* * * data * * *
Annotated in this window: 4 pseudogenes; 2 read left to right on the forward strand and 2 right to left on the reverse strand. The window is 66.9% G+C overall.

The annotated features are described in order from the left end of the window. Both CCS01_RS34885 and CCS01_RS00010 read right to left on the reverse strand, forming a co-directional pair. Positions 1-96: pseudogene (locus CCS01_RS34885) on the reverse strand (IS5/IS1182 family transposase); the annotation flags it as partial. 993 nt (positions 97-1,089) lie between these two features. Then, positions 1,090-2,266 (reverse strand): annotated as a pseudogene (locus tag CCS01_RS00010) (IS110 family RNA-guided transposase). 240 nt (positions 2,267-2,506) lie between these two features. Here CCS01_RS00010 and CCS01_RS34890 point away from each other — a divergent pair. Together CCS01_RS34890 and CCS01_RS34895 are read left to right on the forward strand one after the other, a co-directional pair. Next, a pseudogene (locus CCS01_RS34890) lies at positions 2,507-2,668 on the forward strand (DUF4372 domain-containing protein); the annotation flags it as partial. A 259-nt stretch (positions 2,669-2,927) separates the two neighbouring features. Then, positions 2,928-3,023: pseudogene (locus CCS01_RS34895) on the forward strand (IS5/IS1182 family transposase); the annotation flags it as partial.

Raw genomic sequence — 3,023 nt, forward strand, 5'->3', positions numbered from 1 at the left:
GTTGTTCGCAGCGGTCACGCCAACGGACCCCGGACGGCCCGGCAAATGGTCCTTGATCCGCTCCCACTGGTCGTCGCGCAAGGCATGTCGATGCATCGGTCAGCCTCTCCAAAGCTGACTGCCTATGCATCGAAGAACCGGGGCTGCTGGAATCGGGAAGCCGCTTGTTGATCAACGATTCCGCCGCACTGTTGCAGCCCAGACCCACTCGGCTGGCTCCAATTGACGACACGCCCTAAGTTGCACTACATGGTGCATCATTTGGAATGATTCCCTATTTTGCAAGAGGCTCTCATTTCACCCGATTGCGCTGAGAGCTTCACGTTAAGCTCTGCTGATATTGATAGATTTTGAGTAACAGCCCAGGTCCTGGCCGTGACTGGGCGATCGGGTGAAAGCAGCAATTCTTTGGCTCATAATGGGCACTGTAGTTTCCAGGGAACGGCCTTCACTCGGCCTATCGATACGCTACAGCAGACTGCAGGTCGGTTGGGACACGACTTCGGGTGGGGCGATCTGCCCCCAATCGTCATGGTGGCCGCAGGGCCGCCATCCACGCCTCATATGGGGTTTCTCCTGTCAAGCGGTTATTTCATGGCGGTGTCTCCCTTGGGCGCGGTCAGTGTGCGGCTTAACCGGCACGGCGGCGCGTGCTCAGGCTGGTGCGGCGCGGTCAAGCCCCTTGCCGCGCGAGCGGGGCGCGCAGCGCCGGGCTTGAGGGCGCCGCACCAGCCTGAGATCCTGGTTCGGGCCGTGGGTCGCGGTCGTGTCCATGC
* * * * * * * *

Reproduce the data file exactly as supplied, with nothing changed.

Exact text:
Annotated in this window: 4 pseudogenes; 2 read left to right on the forward strand and 2 right to left on the reverse strand. The window is 66.9% G+C overall.

The annotated features are described in order from the left end of the window. Both CCS01_RS34885 and CCS01_RS00010 read right to left on the reverse strand, forming a co-directional pair. Positions 1-96: pseudogene (locus CCS01_RS34885) on the reverse strand (IS5/IS1182 family transposase); the annotation flags it as partial. 993 nt (positions 97-1,089) lie between these two features. Then, positions 1,090-2,266 (reverse strand): annotated as a pseudogene (locus tag CCS01_RS00010) (IS110 family RNA-guided transposase). 240 nt (positions 2,267-2,506) lie between these two features. Here CCS01_RS00010 and CCS01_RS34890 point away from each other — a divergent pair. Together CCS01_RS34890 and CCS01_RS34895 are read left to right on the forward strand one after the other, a co-directional pair. Next, a pseudogene (locus CCS01_RS34890) lies at positions 2,507-2,668 on the forward strand (DUF4372 domain-containing protein); the annotation flags it as partial. A 259-nt stretch (positions 2,669-2,927) separates the two neighbouring features. Then, positions 2,928-3,023: pseudogene (locus CCS01_RS34895) on the forward strand (IS5/IS1182 family transposase); the annotation flags it as partial.

Raw genomic sequence — 3,023 nt, forward strand, 5'->3', positions numbered from 1 at the left:
GTTGTTCGCAGCGGTCACGCCAACGGACCCCGGACGGCCCGGCAAATGGTCCTTGATCCGCTCCCACTGGTCGTCGCGCAAGGCATGTCGATGCATCGGTCAGCCTCTCCAAAGCTGACTGCCTATGCATCGAAGAACCGGGGCTGCTGGAATCGGGAAGCCGCTTGTTGATCAACGATTCCGCCGCACTGTTGCAGCCCAGACCCACTCGGCTGGCTCCAATTGACGACACGCCCTAAGTTGCACTACATGGTGCATCATTTGGAATGATTCCCTATTTTGCAAGAGGCTCTCATTTCACCCGATTGCGCTGAGAGCTTCACGTTAAGCTCTGCTGATATTGATAGATTTTGAGTAACAGCCCAGGTCCTGGCCGTGACTGGGCGATCGGGTGAAAGCAGCAATTCTTTGGCTCATAATGGGCACTGTAGTTTCCAGGGAACGGCCTTCACTCGGCCTATCGATACGCTACAGCAGACTGCAGGTCGGTTGGGACACGACTTCGGGTGGGGCGATCTGCCCCCAATCGTCATGGTGGCCGCAGGGCCGCCATCCACGCCTCATATGGGGTTTCTCCTGTCAAGCGGTTATTTCATGGCGGTGTCTCCCTTGGGCGCGGTCAGTGTGCGGCTTAACCGGCACGGCGGCGCGTGCTCAGGCTGGTGCGGCGCGGTCAAGCCCCTTGCCGCGCGAGCGGGGCGCGCAGCGCCGGGCTTGAGGGCGCCGCACCAGCCTGAGATCCTGGTTCGGGCCGTGGGTCGCGGTCGTGTCCATGC